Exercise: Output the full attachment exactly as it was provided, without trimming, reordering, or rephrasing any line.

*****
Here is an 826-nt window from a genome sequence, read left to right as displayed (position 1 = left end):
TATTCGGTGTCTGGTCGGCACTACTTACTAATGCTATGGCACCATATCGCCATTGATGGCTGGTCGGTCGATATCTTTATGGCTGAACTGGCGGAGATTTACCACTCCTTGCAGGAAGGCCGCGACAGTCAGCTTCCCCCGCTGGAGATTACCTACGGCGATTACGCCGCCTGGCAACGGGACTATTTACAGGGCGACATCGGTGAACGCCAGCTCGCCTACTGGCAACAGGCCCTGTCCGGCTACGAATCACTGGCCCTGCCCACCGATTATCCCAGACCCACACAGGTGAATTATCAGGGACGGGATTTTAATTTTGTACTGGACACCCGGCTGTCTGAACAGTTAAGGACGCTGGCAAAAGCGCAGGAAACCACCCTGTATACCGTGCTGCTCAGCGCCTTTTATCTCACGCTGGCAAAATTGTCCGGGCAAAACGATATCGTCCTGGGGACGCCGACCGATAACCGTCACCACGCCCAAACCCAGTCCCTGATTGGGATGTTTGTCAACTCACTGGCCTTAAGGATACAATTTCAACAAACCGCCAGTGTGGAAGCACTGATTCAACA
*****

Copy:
Here is an 826-nt window from a genome sequence, read left to right as displayed (position 1 = left end):
TATTCGGTGTCTGGTCGGCACTACTTACTAATGCTATGGCACCATATCGCCATTGATGGCTGGTCGGTCGATATCTTTATGGCTGAACTGGCGGAGATTTACCACTCCTTGCAGGAAGGCCGCGACAGTCAGCTTCCCCCGCTGGAGATTACCTACGGCGATTACGCCGCCTGGCAACGGGACTATTTACAGGGCGACATCGGTGAACGCCAGCTCGCCTACTGGCAACAGGCCCTGTCCGGCTACGAATCACTGGCCCTGCCCACCGATTATCCCAGACCCACACAGGTGAATTATCAGGGACGGGATTTTAATTTTGTACTGGACACCCGGCTGTCTGAACAGTTAAGGACGCTGGCAAAAGCGCAGGAAACCACCCTGTATACCGTGCTGCTCAGCGCCTTTTATCTCACGCTGGCAAAATTGTCCGGGCAAAACGATATCGTCCTGGGGACGCCGACCGATAACCGTCACCACGCCCAAACCCAGTCCCTGATTGGGATGTTTGTCAACTCACTGGCCTTAAGGATACAATTTCAACAAACCGCCAGTGTGGAAGCACTGATTCAACA